The Matt Garza Trade And What It Means For The Rangers
After a slew of trade rumors over the past week, painting the picture that the Texas Rangers were ultimately “close” to reaching a trade with the Chicago Cubs, only to be said to have negotiations fall apart, it’s official: The Rangers have acquired Matt Garza from the Cubs.
Jul 14, 2013; Chicago, IL, USA; Chicago Cubs starting pitcher Matt Garza (22) sits in the dugout during the seventh inning against the St. Louis Cardinals at Wrigley Field. Mandatory Credit: Rob Grabowski-USA TODAY Sports
Before analyzing what Garza means for Texas, let’s analyze what the Rangers gave up to acquire him.
Going to Chicago will be a 4-player package consisting of Mike Olt, C.J. Edwards, Justin Grimm and a player to-be-named later.
This will probably prove to be a strong haul for the Cubs, especially after considering the fact that Garza is a two month rental, along with the Cubs’ haul from Texas in comparison against the package that Chicago traded to the Rays to acquire Garza.
On the other hand, the Rangers ultimately sold low on 3B Mike Olt, whom is still recovering from concussion and vision issues. Although Olt is relatively old for a prospect, he still has a chance to develop into an impact bat, but subjectively, Olt truly had no true future as a Ranger.
Perhaps the most promising player going to Chicago from Texas is RHP C.J. Edwards. In 93.1 innings for Single-A Hickory, the 21-year old, Edwards, has posted a 1.83 ERA to go long with a 122 Ks. In 2013, Edwards emerged as one of the better arms in the Rangers’ minor league system and prior to the trade, was thought by some scouts to be one of the Rangers’ top 5 prospects.
The last named player in the 4-player package, Justin Grimm, is a solid throw-in for the Cubs. Grimm more than likely won’t amount to anything more than a No. 4 pitcher or a No. 3 at best, but it cannot be understated how valuable that quality pitching depth is to a baseball team.
Now, what exactly does Matt Garza mean for the Rangers?
In an earlier article by Eric Reining (link), Eric summarized that Garza’s status as a semi-TORP, stems from his days in Tampa Bay, in which his association with the success of the Rays’ historically strong pitching rotations certainly helped his status. That’s not to say that Garza isn’t a good pitcher, he’s just certainly not an ace, nor a No. 2 pitcher for that matter. Garza’s true value in terms of sabermetrics does not equate to the value of the package that the Rangers surrendered to acquire him. In other words, Garza < 4-player package from Texas.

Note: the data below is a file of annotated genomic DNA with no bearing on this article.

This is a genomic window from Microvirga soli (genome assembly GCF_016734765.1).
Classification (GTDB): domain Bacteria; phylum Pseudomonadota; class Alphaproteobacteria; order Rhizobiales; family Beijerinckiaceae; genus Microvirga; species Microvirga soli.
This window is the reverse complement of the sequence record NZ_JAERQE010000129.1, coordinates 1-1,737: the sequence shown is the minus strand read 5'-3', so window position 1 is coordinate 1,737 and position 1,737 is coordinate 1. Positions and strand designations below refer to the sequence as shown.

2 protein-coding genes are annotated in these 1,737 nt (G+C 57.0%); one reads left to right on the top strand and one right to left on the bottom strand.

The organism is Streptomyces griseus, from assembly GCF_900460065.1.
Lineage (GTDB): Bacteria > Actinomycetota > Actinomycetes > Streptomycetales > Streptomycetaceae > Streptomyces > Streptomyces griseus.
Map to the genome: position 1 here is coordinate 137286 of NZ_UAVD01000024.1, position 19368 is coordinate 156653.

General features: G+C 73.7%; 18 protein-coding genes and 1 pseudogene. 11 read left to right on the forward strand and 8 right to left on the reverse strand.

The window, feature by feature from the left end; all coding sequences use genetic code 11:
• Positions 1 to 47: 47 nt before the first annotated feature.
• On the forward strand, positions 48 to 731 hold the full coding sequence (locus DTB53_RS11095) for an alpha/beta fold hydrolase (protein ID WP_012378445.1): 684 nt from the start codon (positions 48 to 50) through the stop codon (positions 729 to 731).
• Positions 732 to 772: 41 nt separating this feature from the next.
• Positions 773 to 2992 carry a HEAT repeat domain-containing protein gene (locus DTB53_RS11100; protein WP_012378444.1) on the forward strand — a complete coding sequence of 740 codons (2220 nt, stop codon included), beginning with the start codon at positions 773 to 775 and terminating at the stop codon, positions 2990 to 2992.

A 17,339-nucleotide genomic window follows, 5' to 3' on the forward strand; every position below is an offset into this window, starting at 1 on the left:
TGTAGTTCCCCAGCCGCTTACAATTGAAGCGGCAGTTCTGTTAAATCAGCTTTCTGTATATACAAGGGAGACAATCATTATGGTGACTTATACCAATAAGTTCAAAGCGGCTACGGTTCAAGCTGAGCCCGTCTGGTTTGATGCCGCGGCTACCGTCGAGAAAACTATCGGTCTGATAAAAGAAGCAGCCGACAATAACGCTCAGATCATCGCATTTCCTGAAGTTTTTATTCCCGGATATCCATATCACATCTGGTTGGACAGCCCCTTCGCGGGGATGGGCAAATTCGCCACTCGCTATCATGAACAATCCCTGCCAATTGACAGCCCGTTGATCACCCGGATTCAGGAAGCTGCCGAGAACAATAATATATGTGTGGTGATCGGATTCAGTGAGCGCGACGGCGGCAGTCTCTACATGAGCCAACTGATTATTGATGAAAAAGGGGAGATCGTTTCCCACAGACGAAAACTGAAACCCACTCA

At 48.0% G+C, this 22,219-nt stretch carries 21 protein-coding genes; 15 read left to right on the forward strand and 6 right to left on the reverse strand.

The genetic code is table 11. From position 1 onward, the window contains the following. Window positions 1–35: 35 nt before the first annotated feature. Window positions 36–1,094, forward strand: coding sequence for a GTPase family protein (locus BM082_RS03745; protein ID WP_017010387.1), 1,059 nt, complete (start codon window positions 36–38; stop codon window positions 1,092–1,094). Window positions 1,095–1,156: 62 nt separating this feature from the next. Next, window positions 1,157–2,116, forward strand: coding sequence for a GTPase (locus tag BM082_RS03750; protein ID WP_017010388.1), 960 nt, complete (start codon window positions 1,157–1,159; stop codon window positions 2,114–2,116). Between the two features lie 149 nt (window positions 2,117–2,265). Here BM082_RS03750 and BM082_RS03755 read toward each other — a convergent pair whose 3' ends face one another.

So, in trying to understand the Rangers’ motivations for moving such a solid package to acquire a rental player in Garza, I could only come up with one logical conclusion: The Rangers are worried about their starting pitching depth.
The Rangers’ rotation has faced injury problems all season. To date, Matt Harrison, Colby Lewis and Alexi Ogando have all faced long and extended periods of time on the DL, and although the Rangers certainly traded away a solid package that does not equate to the value of a No.3/4 starter, Garza certainly strengthens the Rangers’ rotation to some degree.
When/if healthy, the Rangers’ starting rotation would look something like this:
3-Matt Garza/Matt Harrison
4-Matt Garza/Matt Harrison
5-Alexi Ogando/Colby Lewis
In all reality, that is a very strong starting rotation. Between the Tigers and the Rangers, the question of which team boasts the best rotation in the American League, would certainly not yield unanimous results.
It’s obvious that Jon Daniels and Co. have a win-now mentality, and are willing to do whatever it takes to strengthen the team to the best of their wisdom, and although Garza is far from a certainty (a la the Cliff Lee trade from 2010), it is certainly a negligible risk, especially after taking into account the stark lack of true impact bats available from the trade market.
Now, with the acquisition of Matt Garza, don’t expect the Rangers to remain quiet between now and the trade deadline. The Rangers could still use another bat and there do exist some enticing options (Alex Rios, Michael Cuddyer, etc.). Only time will tell, but something tells me that the Rangers are still seriously looking to upgrade the roster.
Matt Garza was an uncharacteristic trade on behalf of the Rangers, but I can understand the motivation(s) for swinging this deal. And with the addition of one of the aforementioned hitters, I will feel much better about the Rangers’ chances of making a deep run in the playoffs.